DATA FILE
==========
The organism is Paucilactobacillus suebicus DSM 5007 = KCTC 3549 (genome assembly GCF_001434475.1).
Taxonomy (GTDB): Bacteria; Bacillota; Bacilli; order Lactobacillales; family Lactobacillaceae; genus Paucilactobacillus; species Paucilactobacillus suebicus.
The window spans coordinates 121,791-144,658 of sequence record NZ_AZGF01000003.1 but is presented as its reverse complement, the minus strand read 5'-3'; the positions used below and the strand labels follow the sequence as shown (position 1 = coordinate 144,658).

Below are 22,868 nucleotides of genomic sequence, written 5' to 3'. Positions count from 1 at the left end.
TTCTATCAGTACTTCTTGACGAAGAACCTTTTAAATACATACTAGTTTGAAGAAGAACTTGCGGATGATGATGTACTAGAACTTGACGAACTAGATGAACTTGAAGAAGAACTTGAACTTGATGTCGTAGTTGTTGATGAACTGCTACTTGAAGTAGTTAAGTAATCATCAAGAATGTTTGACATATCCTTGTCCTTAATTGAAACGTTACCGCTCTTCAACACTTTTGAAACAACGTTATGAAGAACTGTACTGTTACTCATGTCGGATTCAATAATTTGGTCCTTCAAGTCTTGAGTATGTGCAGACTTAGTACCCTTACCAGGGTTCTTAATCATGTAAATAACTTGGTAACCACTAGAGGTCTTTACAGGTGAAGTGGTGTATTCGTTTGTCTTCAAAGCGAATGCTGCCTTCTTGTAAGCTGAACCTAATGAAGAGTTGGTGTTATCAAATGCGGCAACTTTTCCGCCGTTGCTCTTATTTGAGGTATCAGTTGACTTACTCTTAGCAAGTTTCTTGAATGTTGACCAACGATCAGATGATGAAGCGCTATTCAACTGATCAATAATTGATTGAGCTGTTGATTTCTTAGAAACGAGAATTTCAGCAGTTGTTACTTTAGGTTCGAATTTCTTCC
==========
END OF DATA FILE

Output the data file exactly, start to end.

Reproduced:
The organism is Paucilactobacillus suebicus DSM 5007 = KCTC 3549 (genome assembly GCF_001434475.1).
Taxonomy (GTDB): Bacteria; Bacillota; Bacilli; order Lactobacillales; family Lactobacillaceae; genus Paucilactobacillus; species Paucilactobacillus suebicus.
The window spans coordinates 121,791-144,658 of sequence record NZ_AZGF01000003.1 but is presented as its reverse complement, the minus strand read 5'-3'; the positions used below and the strand labels follow the sequence as shown (position 1 = coordinate 144,658).

Below are 22,868 nucleotides of genomic sequence, written 5' to 3'. Positions count from 1 at the left end.
TTCTATCAGTACTTCTTGACGAAGAACCTTTTAAATACATACTAGTTTGAAGAAGAACTTGCGGATGATGATGTACTAGAACTTGACGAACTAGATGAACTTGAAGAAGAACTTGAACTTGATGTCGTAGTTGTTGATGAACTGCTACTTGAAGTAGTTAAGTAATCATCAAGAATGTTTGACATATCCTTGTCCTTAATTGAAACGTTACCGCTCTTCAACACTTTTGAAACAACGTTATGAAGAACTGTACTGTTACTCATGTCGGATTCAATAATTTGGTCCTTCAAGTCTTGAGTATGTGCAGACTTAGTACCCTTACCAGGGTTCTTAATCATGTAAATAACTTGGTAACCACTAGAGGTCTTTACAGGTGAAGTGGTGTATTCGTTTGTCTTCAAAGCGAATGCTGCCTTCTTGTAAGCTGAACCTAATGAAGAGTTGGTGTTATCAAATGCGGCAACTTTTCCGCCGTTGCTCTTATTTGAGGTATCAGTTGACTTACTCTTAGCAAGTTTCTTGAATGTTGACCAACGATCAGATGATGAAGCGCTATTCAACTGATCAATAATTGATTGAGCTGTTGATTTCTTAGAAACGAGAATTTCAGCAGTTGTTACTTTAGGTTCGAATTTCTTCC